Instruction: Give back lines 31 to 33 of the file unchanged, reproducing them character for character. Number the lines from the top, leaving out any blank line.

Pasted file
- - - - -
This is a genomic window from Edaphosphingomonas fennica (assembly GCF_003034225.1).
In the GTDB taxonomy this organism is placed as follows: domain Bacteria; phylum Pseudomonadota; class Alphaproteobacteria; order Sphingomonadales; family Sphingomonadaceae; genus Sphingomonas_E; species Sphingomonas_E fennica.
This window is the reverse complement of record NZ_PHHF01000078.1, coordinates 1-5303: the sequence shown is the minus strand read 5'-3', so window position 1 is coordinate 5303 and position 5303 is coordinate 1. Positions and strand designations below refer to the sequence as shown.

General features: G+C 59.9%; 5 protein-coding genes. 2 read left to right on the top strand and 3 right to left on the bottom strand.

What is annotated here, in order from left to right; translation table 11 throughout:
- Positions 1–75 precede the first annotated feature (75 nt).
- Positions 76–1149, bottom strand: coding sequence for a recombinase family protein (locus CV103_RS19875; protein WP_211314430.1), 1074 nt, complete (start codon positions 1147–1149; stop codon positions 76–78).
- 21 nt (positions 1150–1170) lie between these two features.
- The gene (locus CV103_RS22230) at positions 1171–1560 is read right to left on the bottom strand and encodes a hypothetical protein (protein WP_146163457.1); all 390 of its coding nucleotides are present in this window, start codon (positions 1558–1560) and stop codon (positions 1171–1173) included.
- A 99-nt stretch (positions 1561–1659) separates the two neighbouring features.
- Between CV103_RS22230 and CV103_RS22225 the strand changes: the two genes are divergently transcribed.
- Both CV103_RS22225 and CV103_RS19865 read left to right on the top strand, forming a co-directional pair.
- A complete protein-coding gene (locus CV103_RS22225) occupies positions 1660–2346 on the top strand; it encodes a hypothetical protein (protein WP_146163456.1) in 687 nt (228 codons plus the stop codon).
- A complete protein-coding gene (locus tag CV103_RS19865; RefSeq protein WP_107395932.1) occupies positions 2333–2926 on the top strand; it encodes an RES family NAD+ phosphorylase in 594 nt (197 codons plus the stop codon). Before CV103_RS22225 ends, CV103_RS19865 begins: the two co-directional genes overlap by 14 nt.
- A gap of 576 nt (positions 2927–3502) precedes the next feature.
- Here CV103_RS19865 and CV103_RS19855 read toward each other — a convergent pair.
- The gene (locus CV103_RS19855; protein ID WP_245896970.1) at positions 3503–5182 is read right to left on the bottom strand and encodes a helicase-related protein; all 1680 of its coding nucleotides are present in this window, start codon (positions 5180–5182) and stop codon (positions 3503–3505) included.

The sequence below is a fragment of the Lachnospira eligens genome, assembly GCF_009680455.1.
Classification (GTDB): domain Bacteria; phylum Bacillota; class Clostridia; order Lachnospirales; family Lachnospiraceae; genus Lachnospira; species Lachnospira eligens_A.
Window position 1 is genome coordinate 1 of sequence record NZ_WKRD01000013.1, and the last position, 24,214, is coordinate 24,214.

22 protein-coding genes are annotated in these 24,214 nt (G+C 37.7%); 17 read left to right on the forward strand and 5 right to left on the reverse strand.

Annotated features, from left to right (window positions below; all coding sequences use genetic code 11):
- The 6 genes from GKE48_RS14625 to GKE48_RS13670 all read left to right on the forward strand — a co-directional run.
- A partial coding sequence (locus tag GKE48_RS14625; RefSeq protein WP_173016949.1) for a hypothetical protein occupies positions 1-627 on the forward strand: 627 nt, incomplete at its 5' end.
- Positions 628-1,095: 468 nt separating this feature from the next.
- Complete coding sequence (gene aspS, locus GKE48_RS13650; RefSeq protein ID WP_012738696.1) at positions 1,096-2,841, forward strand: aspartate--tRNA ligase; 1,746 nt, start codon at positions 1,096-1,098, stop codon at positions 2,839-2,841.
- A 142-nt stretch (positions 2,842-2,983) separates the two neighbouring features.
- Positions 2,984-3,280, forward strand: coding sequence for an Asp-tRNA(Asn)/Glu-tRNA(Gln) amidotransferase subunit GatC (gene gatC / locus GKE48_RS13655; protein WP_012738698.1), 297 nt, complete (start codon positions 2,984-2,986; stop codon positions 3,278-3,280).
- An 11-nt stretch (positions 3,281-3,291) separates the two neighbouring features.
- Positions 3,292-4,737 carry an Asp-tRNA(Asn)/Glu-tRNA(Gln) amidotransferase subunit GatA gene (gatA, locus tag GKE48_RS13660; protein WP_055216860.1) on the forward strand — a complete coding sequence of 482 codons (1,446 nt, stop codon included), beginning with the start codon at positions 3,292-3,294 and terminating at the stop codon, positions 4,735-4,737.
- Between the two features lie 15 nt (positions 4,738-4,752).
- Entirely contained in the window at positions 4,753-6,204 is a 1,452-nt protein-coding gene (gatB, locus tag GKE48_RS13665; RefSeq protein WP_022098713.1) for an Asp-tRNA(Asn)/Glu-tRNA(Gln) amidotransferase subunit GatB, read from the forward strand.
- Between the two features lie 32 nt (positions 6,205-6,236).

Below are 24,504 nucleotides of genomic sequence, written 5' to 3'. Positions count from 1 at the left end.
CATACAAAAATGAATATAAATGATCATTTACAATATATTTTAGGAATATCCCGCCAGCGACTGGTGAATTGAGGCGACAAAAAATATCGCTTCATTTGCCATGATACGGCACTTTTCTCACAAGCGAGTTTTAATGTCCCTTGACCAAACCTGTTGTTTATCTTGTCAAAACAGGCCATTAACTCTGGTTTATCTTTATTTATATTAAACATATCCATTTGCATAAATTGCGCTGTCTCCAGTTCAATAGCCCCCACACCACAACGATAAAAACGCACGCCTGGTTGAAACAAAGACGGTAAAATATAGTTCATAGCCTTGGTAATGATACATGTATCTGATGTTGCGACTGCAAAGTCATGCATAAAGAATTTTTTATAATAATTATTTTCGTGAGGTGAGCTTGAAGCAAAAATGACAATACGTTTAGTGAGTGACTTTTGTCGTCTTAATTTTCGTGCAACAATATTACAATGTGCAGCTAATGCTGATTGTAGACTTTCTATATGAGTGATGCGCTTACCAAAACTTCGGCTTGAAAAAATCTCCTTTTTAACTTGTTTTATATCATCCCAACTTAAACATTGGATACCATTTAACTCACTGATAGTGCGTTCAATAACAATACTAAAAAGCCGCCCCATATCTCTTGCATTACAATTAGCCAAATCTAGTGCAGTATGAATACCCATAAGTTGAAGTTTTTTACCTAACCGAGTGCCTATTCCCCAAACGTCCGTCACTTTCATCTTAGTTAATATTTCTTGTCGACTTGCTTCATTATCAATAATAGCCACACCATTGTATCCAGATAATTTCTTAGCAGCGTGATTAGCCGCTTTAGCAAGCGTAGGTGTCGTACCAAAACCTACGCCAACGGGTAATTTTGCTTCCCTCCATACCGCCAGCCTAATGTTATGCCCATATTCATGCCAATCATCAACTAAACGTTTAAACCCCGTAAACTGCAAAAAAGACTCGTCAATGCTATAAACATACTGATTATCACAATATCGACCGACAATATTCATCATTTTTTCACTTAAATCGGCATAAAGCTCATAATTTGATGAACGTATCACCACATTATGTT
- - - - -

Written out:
- Between the two features lie 15 nt (positions 4,738-4,752).
- Entirely contained in the window at positions 4,753-6,204 is a 1,452-nt protein-coding gene (gatB, locus tag GKE48_RS13665; RefSeq protein WP_022098713.1) for an Asp-tRNA(Asn)/Glu-tRNA(Gln) amidotransferase subunit GatB, read from the forward strand.
- Between the two features lie 32 nt (positions 6,205-6,236).